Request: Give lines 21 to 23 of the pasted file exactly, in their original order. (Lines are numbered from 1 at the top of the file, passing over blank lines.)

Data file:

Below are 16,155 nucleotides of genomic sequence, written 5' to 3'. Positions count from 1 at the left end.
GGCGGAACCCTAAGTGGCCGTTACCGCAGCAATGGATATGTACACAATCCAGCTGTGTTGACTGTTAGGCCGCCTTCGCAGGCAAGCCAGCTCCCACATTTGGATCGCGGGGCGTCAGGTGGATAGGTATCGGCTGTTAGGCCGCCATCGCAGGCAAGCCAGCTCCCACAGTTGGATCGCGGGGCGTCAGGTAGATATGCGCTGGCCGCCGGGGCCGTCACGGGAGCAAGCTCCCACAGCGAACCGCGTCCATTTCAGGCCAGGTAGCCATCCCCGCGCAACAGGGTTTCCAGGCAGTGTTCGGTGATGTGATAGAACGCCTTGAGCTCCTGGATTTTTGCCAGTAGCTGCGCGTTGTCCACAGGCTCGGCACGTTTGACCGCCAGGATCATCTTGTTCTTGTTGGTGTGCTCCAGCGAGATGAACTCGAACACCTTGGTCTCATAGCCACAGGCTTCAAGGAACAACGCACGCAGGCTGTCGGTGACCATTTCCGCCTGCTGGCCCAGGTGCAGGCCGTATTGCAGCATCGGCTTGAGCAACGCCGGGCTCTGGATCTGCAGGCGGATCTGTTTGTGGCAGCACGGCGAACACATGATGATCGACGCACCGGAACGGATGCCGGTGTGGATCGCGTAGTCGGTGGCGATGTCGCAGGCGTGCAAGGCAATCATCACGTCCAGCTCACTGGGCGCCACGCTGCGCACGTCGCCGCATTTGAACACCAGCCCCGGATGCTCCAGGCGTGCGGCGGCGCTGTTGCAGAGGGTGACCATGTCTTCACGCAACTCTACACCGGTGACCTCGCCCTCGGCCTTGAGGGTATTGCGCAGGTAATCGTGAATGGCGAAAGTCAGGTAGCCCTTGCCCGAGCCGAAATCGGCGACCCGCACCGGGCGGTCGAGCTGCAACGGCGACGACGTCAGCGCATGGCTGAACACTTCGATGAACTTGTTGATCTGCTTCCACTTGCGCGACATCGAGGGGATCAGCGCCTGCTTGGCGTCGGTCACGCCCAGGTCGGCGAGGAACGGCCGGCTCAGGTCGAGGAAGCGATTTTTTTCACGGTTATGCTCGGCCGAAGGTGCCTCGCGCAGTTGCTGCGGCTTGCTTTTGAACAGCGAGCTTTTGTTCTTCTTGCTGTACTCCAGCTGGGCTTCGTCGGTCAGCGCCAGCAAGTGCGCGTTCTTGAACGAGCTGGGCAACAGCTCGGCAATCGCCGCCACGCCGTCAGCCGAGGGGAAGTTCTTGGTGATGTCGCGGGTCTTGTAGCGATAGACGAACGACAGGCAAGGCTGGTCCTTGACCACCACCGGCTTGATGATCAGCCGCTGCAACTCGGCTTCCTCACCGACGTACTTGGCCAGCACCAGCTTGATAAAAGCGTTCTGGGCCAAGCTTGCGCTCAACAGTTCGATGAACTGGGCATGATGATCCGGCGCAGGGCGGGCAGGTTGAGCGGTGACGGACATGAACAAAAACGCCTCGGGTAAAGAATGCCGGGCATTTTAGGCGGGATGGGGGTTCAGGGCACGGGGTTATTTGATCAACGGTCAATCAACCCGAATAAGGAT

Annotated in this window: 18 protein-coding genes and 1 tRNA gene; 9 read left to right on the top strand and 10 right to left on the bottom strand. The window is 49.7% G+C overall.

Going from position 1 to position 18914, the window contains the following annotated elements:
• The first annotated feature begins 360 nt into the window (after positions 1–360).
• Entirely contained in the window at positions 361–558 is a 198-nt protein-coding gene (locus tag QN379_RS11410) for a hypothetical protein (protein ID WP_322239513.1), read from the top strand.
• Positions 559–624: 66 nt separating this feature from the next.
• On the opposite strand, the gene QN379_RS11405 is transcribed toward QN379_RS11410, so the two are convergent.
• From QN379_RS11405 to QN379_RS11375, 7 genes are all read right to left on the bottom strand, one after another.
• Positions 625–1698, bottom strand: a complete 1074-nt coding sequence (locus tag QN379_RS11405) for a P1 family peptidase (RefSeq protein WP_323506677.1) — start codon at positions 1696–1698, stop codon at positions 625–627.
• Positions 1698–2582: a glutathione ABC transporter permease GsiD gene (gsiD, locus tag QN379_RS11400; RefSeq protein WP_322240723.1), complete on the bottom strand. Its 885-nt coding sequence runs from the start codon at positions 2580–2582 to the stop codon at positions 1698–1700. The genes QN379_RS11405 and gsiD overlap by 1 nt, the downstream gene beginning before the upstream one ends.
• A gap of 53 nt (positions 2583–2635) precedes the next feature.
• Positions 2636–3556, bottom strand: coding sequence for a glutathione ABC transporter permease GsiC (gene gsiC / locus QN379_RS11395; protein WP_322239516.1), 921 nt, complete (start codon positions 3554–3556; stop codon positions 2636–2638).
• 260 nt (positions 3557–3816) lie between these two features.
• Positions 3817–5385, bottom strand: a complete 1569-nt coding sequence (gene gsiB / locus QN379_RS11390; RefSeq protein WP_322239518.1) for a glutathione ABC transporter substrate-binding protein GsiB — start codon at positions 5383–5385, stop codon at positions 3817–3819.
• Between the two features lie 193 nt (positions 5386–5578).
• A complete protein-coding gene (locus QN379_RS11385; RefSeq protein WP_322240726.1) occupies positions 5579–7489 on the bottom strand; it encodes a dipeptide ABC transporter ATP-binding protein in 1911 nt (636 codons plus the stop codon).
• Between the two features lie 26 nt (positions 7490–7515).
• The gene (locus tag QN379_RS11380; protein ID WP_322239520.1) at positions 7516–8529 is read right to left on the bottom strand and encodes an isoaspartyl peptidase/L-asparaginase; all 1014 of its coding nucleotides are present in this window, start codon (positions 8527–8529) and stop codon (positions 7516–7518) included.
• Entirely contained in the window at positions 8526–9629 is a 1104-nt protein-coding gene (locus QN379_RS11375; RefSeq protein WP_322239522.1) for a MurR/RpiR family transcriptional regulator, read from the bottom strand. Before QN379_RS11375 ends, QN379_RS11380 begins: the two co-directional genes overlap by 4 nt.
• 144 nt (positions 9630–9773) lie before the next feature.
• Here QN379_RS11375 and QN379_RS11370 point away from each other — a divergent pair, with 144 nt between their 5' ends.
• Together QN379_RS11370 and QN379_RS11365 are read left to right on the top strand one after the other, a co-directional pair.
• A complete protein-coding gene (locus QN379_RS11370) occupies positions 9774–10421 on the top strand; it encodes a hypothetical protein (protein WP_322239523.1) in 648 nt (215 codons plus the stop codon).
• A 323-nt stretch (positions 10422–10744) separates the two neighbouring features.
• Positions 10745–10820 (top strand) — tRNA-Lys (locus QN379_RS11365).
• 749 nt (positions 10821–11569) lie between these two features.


• 144 nt (positions 9630–9773) lie before the next feature.
• Here QN379_RS11375 and QN379_RS11370 point away from each other — a divergent pair, with 144 nt between their 5' ends.
• Together QN379_RS11370 and QN379_RS11365 are read left to right on the top strand one after the other, a co-directional pair.